The actor - who played Jess Pinkman in the US show - said he is frequently urged to repeat the term as a result of his role as a crystal meth addict and dealer, as well as having people shout it at him in the street.
Paul - who is in the UK to promote new film Need For Speed - told the Graham Norton Show about his experiences for an edition to be screened on BBC1 tonight.
He said: "I get called 'bitch' every day and people ask me to call them it. The other day a grandmother who had to be pushing 90 asked me and I did. It felt so wrong and yet so right."
The acclaimed programme - which also starred Bryan Cranston as science teacher turned drug boss Walter White - ended last year after six series and Paul said it was tough to let go.
"It was very hard for me to say goodbye to Breaking Bad. It was such an incredible family that I love dearly."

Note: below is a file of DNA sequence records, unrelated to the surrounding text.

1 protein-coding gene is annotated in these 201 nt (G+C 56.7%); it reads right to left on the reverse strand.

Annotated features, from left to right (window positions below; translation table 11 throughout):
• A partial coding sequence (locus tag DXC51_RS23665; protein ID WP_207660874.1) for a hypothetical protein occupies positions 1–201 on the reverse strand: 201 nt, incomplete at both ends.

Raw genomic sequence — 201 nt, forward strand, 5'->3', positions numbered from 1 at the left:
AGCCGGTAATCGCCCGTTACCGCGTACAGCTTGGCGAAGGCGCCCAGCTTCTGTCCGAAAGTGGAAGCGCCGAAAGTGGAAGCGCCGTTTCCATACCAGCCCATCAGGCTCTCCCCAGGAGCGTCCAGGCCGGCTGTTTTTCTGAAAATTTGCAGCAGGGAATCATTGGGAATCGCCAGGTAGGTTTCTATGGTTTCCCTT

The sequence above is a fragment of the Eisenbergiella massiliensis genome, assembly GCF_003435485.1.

Paul pointed out that he initially found himself inhabiting the character - whom he called "unbelievably tortured, lonely and sad" - constantly, but managed to switch off as the programme wore on.
"For the first couple of seasons I lived and breathed Pinkman 24/7 but I learnt from Bryan Cranston, who played Walter White, that it was OK to leave the character on set and not take it too seriously. So for the final four seasons, I would unzip that skin and leave him there."
Also on the show is Jamie Dornan, who will be seen in the screen adaptation of erotic tale Fifty Shades Of Grey next year.
He told presenter Norton how uncomfortable he felt during one of his most high-profile previous roles as a serial killer in BBC1's The Fall and that he repeatedly offered his apologies to the actresses who played his victims.
"I was doing the creepiest things imaginable so I kept apologising to them. It wasn't easy for them and I was very aware of how hard it was so I kept saying sorry during horrible scenes," he said.
"It's a brutal head space to maintain. It's not healthy, so I made a point of getting out of character - I definitely didn't want to take him home."